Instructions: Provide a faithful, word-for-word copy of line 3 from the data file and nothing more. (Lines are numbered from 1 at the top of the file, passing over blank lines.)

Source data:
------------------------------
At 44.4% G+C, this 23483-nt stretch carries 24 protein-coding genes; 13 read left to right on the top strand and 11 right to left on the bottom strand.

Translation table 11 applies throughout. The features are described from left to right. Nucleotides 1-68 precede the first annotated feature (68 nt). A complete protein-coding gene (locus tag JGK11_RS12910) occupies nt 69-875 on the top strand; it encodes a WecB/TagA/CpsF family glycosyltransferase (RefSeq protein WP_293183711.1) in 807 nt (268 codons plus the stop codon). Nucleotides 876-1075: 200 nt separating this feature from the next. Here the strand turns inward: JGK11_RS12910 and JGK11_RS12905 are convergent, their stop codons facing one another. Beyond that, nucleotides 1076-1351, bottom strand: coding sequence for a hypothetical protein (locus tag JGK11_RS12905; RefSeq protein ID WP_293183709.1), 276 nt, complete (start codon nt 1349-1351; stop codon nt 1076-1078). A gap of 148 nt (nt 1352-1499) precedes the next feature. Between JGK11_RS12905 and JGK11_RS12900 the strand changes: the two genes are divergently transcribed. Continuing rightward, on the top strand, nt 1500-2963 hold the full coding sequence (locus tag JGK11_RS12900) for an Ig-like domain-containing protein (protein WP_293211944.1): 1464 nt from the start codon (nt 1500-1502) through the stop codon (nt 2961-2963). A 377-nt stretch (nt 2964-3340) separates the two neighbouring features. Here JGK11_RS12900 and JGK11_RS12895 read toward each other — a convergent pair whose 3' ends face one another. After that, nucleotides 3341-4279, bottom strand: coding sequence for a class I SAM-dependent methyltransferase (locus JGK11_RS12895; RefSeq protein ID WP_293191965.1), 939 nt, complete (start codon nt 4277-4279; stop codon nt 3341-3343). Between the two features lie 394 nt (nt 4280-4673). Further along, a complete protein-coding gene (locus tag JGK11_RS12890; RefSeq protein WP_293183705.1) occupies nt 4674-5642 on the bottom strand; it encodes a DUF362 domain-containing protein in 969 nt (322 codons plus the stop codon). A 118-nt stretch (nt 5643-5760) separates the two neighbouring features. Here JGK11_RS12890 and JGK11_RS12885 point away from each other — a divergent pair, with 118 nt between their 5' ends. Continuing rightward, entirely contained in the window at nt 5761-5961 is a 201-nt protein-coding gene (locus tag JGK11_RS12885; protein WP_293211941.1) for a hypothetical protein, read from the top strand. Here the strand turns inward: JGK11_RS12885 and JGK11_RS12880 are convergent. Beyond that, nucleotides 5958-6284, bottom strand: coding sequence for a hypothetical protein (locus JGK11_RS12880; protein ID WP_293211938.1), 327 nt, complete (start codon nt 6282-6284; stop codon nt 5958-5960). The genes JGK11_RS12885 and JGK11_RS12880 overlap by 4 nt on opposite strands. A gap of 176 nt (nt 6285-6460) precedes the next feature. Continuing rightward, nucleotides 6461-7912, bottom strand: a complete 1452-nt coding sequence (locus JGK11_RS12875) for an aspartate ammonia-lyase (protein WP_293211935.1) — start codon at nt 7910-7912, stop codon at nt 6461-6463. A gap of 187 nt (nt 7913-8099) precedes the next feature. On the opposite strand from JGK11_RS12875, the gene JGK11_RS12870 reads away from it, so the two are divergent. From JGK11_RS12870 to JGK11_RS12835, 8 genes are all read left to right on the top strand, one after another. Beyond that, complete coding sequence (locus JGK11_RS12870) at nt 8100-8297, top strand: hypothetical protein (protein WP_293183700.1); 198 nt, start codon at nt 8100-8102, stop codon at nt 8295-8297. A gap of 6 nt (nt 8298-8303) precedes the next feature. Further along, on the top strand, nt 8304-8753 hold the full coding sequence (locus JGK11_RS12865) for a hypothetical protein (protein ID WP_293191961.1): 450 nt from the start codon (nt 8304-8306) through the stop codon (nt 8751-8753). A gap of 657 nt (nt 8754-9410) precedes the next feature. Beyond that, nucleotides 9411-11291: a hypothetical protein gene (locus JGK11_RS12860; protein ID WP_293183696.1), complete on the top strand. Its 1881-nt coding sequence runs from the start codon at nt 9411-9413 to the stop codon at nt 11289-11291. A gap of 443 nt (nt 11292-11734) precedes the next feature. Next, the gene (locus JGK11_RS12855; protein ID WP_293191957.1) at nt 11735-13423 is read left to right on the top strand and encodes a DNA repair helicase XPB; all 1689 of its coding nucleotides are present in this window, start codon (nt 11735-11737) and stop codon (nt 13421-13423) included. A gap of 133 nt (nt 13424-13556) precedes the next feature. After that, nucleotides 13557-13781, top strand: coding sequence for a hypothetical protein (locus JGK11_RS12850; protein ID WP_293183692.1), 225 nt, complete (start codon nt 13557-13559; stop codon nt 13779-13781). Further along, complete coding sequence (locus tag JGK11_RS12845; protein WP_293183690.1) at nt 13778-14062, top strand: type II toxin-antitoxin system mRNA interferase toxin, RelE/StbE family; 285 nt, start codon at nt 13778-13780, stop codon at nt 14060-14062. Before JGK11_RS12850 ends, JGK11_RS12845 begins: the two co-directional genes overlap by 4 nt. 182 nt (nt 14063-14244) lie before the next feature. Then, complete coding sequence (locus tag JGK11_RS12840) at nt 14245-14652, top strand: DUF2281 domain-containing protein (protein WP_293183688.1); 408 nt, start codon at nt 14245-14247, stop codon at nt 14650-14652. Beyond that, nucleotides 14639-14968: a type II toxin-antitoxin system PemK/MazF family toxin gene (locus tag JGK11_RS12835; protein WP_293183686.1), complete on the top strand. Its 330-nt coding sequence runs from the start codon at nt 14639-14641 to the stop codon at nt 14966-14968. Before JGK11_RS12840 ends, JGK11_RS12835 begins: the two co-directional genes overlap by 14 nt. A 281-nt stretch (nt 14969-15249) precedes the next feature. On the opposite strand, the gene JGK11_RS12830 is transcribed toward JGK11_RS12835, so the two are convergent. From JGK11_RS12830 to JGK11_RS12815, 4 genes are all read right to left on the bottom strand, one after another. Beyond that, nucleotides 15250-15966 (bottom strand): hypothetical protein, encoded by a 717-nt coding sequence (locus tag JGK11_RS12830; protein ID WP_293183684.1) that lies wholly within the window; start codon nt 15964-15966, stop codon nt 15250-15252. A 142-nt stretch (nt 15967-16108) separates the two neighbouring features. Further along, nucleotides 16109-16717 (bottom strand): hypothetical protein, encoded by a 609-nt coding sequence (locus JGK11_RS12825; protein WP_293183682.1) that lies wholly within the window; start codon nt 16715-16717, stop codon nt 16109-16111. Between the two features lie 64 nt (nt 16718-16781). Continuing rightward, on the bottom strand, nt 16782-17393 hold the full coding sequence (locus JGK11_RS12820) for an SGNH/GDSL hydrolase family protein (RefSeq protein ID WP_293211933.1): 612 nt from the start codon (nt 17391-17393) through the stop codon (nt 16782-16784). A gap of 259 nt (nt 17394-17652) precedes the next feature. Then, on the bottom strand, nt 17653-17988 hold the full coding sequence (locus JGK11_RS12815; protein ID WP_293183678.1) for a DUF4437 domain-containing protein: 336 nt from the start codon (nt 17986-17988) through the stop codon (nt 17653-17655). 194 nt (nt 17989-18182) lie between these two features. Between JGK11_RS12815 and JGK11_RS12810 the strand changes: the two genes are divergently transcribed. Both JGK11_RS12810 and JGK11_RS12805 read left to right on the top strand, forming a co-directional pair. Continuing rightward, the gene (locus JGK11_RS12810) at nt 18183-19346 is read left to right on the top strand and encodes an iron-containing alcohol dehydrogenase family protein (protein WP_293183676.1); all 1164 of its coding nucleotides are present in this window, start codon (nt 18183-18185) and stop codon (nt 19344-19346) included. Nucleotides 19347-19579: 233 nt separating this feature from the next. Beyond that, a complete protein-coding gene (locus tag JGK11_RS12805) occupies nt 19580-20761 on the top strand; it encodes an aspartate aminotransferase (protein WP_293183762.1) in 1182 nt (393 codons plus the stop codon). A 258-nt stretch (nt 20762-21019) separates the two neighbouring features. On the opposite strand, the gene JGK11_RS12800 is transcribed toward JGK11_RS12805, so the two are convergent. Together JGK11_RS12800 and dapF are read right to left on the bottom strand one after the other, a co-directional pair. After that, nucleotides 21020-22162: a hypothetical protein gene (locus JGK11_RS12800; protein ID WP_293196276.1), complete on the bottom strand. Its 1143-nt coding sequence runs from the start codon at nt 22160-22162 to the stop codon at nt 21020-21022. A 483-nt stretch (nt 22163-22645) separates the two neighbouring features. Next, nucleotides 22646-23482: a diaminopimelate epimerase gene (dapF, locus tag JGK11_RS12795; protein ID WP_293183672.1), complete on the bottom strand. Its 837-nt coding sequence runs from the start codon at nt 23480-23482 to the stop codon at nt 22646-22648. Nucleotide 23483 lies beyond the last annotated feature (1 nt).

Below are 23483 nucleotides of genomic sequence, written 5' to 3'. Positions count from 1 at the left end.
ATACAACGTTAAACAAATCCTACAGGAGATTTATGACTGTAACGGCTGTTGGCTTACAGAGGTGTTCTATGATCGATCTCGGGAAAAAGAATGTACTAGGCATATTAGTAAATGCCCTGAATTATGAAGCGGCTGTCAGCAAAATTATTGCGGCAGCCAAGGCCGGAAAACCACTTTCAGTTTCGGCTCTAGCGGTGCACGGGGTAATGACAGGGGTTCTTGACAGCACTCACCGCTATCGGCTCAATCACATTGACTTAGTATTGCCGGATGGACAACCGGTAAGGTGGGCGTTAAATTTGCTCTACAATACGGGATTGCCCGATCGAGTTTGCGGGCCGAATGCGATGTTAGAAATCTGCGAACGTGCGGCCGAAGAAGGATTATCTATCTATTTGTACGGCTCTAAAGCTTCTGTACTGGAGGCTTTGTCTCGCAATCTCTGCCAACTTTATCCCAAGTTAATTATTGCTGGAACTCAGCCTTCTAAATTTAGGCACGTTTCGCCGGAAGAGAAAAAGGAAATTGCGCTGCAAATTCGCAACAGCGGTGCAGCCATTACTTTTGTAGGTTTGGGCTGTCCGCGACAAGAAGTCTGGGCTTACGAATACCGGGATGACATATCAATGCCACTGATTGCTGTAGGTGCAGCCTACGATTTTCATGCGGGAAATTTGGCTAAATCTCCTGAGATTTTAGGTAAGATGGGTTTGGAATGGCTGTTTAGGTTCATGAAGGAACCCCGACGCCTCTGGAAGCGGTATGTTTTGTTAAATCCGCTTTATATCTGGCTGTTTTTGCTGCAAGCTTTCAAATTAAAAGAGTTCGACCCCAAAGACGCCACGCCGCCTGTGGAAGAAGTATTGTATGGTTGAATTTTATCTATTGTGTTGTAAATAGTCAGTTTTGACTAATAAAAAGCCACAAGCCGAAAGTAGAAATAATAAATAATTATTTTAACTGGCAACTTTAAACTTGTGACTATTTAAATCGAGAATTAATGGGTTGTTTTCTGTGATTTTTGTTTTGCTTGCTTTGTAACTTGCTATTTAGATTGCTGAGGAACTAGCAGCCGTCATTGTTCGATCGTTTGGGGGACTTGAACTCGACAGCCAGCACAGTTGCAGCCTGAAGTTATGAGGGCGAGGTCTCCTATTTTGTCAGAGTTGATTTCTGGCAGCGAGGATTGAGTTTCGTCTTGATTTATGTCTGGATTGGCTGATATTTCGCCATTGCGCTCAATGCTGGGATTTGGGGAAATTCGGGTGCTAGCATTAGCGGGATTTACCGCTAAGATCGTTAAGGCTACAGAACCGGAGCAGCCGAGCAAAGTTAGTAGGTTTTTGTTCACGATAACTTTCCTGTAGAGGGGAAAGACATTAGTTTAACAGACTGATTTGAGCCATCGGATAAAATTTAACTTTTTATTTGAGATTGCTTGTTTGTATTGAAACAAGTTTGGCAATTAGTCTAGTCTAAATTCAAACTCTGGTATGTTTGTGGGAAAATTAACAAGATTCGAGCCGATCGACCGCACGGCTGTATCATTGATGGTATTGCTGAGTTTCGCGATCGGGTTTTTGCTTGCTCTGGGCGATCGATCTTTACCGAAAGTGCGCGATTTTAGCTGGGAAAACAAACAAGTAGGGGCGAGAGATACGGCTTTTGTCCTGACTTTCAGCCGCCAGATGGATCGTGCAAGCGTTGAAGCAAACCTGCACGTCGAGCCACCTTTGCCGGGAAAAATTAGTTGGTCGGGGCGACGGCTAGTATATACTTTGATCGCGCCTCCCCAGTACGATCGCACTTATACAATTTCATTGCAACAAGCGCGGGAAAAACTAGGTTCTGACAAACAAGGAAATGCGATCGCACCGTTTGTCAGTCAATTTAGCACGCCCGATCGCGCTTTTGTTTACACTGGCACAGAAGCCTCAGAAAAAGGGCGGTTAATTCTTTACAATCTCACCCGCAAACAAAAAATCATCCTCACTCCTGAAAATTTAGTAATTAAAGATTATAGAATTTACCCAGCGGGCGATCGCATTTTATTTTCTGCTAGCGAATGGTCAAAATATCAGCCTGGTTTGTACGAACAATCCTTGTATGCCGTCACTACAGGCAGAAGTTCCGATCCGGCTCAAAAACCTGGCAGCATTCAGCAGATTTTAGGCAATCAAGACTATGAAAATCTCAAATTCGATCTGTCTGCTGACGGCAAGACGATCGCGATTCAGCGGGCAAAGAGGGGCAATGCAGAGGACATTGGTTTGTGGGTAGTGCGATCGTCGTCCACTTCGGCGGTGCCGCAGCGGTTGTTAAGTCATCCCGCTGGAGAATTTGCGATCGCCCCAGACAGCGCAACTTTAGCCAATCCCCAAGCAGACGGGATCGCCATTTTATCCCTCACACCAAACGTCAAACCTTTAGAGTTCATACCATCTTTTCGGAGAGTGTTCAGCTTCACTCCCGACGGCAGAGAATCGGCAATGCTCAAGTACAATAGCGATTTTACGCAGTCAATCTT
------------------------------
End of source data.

Below are 23483 nucleotides of genomic sequence, written 5' to 3'. Positions count from 1 at the left end.